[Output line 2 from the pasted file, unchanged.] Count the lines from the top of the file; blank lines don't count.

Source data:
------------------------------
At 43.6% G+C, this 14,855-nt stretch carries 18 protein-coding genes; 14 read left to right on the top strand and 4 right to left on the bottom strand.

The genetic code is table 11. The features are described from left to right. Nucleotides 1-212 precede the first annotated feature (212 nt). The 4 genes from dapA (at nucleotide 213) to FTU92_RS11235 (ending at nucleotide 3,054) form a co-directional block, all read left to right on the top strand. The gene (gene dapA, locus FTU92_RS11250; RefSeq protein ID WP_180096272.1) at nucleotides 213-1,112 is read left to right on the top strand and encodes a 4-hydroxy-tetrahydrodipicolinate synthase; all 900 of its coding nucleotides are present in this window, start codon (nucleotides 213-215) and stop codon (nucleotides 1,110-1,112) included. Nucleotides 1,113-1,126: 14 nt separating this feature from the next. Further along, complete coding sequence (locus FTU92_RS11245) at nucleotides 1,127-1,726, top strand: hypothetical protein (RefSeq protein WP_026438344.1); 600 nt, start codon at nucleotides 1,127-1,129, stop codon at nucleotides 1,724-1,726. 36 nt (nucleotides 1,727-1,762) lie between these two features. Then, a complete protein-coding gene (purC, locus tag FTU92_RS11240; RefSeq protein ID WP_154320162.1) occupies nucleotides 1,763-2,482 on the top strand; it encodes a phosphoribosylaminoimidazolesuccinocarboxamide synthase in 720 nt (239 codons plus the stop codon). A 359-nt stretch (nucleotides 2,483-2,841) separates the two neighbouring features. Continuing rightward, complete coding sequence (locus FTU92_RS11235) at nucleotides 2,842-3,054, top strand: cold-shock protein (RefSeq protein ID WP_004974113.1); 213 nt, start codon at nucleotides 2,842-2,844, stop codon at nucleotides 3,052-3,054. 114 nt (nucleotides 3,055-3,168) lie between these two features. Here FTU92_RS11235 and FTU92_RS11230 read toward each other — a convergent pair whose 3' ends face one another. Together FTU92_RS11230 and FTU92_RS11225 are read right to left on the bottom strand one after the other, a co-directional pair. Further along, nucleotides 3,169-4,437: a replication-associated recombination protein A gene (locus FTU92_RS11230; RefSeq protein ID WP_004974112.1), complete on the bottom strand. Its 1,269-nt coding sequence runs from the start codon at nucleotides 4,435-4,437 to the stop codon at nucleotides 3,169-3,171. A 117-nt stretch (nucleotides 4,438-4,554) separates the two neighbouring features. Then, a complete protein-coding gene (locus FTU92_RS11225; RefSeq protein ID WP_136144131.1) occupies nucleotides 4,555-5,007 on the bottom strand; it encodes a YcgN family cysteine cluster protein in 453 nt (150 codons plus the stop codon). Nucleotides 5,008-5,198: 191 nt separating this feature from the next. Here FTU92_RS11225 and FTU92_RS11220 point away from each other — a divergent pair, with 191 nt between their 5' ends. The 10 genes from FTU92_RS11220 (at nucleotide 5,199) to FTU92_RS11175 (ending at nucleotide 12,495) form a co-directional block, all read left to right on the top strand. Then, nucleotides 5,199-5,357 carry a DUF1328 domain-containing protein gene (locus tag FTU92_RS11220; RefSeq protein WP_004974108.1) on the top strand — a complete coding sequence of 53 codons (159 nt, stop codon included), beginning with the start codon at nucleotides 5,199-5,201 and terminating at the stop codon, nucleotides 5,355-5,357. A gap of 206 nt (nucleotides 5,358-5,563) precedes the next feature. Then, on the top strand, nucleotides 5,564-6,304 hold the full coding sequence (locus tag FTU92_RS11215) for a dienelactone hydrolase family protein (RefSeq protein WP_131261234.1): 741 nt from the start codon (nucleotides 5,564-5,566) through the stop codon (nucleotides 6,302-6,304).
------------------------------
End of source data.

The genetic code is table 11. The features are described from left to right. Nucleotides 1-212 precede the first annotated feature (212 nt). The 4 genes from dapA (at nucleotide 213) to FTU92_RS11235 (ending at nucleotide 3,054) form a co-directional block, all read left to right on the top strand. The gene (gene dapA, locus FTU92_RS11250; RefSeq protein ID WP_180096272.1) at nucleotides 213-1,112 is read left to right on the top strand and encodes a 4-hydroxy-tetrahydrodipicolinate synthase; all 900 of its coding nucleotides are present in this window, start codon (nucleotides 213-215) and stop codon (nucleotides 1,110-1,112) included. Nucleotides 1,113-1,126: 14 nt separating this feature from the next. Further along, complete coding sequence (locus FTU92_RS11245) at nucleotides 1,127-1,726, top strand: hypothetical protein (RefSeq protein WP_026438344.1); 600 nt, start codon at nucleotides 1,127-1,129, stop codon at nucleotides 1,724-1,726. 36 nt (nucleotides 1,727-1,762) lie between these two features. Then, a complete protein-coding gene (purC, locus tag FTU92_RS11240; RefSeq protein ID WP_154320162.1) occupies nucleotides 1,763-2,482 on the top strand; it encodes a phosphoribosylaminoimidazolesuccinocarboxamide synthase in 720 nt (239 codons plus the stop codon). A 359-nt stretch (nucleotides 2,483-2,841) separates the two neighbouring features. Continuing rightward, complete coding sequence (locus FTU92_RS11235) at nucleotides 2,842-3,054, top strand: cold-shock protein (RefSeq protein ID WP_004974113.1); 213 nt, start codon at nucleotides 2,842-2,844, stop codon at nucleotides 3,052-3,054. 114 nt (nucleotides 3,055-3,168) lie between these two features. Here FTU92_RS11235 and FTU92_RS11230 read toward each other — a convergent pair whose 3' ends face one another. Together FTU92_RS11230 and FTU92_RS11225 are read right to left on the bottom strand one after the other, a co-directional pair. Further along, nucleotides 3,169-4,437: a replication-associated recombination protein A gene (locus FTU92_RS11230; RefSeq protein ID WP_004974112.1), complete on the bottom strand. Its 1,269-nt coding sequence runs from the start codon at nucleotides 4,435-4,437 to the stop codon at nucleotides 3,169-3,171. A 117-nt stretch (nucleotides 4,438-4,554) separates the two neighbouring features. Then, a complete protein-coding gene (locus FTU92_RS11225; RefSeq protein ID WP_136144131.1) occupies nucleotides 4,555-5,007 on the bottom strand; it encodes a YcgN family cysteine cluster protein in 453 nt (150 codons plus the stop codon). Nucleotides 5,008-5,198: 191 nt separating this feature from the next. Here FTU92_RS11225 and FTU92_RS11220 point away from each other — a divergent pair, with 191 nt between their 5' ends. The 10 genes from FTU92_RS11220 (at nucleotide 5,199) to FTU92_RS11175 (ending at nucleotide 12,495) form a co-directional block, all read left to right on the top strand. Then, nucleotides 5,199-5,357 carry a DUF1328 domain-containing protein gene (locus tag FTU92_RS11220; RefSeq protein WP_004974108.1) on the top strand — a complete coding sequence of 53 codons (159 nt, stop codon included), beginning with the start codon at nucleotides 5,199-5,201 and terminating at the stop codon, nucleotides 5,355-5,357. A gap of 206 nt (nucleotides 5,358-5,563) precedes the next feature. Then, on the top strand, nucleotides 5,564-6,304 hold the full coding sequence (locus tag FTU92_RS11215) for a dienelactone hydrolase family protein (RefSeq protein WP_131261234.1): 741 nt from the start codon (nucleotides 5,564-5,566) through the stop codon (nucleotides 6,302-6,304).